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#602209 09/02/21 06:33 AM
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Searching the new LC Smith Collectors Asso page I noticed the tech link (I think that is what it was) is missing. I was looking for the link that showed various ways to reassemble the trigger plate and manipulate the lever. My saved links no longer work. There was one in particular that did not require drilling a hole through the stock. Can anybody help.

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Post on the LC collectors site.

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The site was updated and FAQs revised; hopefully improved by the fella doing the work wink
Look at the bottom here under "Disassembly and Reassembly" for several techniques
https://lcsca.clubexpress.com/content.aspx?page_id=274&club_id=43784

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This subject comes up often enough that I have to wonder how many L.C. Smith shotguns are sitting in a cigar box in a state of partial disassrmbly, because someone who shouldn't have attempted it did so anyway. I remember a sign posted at a local gunsmiths shop that listed the labor cost per hour, and a price double that for people who attempted to fix their gun, and botched the job.

I also can't believe that any sane person would even consider a method of re-installing an L.C. Smith top lever against the considerable pressure of the return spring, which involved drilling a hole in the stock. If such an extreme method is actually posted on the L.C. Smith collectors, website, it would be irresponsible to not delete it. I prefer the method that doesn't require the use of any tools, fixtures, slave pins, etc., that was probably used by the assemblers who were employed by Hunter Arms. Co. People who do something hundreds of times a month tend to find the most efficient ways.


A true sign of mental illness is any gun owner who would vote for an Anti-Gunner like Joe Biden.

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Thank you Mr Hause, exactly what I was looking for.

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Nick Makinson's excellent tutorial is now on youtube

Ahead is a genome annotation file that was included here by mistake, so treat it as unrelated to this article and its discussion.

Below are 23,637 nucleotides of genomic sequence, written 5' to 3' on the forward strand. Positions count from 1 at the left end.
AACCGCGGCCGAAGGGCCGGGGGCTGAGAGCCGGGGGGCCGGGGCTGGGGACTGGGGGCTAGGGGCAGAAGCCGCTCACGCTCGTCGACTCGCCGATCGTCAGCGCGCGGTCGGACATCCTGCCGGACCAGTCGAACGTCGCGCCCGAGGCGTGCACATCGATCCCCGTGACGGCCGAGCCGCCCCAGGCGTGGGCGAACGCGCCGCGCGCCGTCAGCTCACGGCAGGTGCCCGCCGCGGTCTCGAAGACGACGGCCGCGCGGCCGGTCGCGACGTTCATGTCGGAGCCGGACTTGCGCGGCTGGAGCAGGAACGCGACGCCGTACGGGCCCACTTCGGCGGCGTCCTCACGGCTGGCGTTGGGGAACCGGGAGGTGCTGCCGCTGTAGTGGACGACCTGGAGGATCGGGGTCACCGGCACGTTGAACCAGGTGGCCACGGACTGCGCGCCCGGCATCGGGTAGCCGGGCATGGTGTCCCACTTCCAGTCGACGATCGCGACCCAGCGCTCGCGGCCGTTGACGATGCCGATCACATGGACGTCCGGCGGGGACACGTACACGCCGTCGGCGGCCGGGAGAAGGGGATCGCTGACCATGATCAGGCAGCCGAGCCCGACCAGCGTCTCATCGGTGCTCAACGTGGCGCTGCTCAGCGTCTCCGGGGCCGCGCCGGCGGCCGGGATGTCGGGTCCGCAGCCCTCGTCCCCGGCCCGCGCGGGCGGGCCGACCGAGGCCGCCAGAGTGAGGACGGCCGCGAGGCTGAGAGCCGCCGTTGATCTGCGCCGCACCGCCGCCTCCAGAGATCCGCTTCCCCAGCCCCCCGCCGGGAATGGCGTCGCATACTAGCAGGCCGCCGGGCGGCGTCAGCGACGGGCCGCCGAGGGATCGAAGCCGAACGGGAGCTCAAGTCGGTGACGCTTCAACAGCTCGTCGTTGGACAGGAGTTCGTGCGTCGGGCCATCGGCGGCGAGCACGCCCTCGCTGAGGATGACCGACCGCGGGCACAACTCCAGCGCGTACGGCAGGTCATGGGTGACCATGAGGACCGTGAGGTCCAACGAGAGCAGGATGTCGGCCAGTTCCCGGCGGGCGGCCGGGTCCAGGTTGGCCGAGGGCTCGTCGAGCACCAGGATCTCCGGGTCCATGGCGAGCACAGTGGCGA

He demonstrates the Hunter Arms tool and technique at 22 min

[Linked Image from photos.smugmug.com]


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Very interesting video. Thanks for posting. Are his other videos available?

Last edited by susjwp; 09/14/21 08:07 AM.
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When I worked at Marlin in the Repair Dept , early 70's, I was shown by 2 employees there who had been there when the LCS was still in production.

They placed the bbls on the action and clamped the bbl'd action upside down in the vise,,action overhanging the vise.
The top lever was already assembled into the action and attached to the yoke.

The trigger plate w/triggers was placed onto the bottom of the action and positioned so that the Safety was correctly engaged.
The front and rear trigger plate screws were inserted and tightened up, BUT just enough to hold the plate in the correct position and give it a bit of 'bowed' pressure
over the still disengaged top lever spindle.
That top lever spindle will be just off center from it's hole in the trigger lever plate due to it's engagement with it's heavy V spring in the frame.

To get the Spindle over, a straight shanked small dia punch is inserted into the screw hole in the bottom of the spindle.
Sometimes you have to first use a tapered shank to move it over enough against the spring tension so you can get the straight shank punch inserted.
The straight shank punch is used so it affords the greatest strength in the small dia screw hole (4-40) and won't tilt on you in the next step.

With the trigger plate positioned correctly, the punch inserted and slight pressure now pushing downward at the point where the spindle will enter the trigger plate,
place a small cloth across the bottom of the action to avoid scratches (they used to simply use their work apron).

A screwdriver with a wide flat blade and a V filed into it was placed against the punch.
The 'handle' of the screwdriver was placed against your stomach.
Some had an extra large handle on the driver more like a small bitbrace handle to afford better control,,and it was more comfortable to use for us smaller guys.

Now both hands are free.

Right handed,,,your right hand thumb presses on the trigger plate to the right of the punch while your fingers reach around the bottom and hold the spindle from falling back out from position once engaged in the trigger plate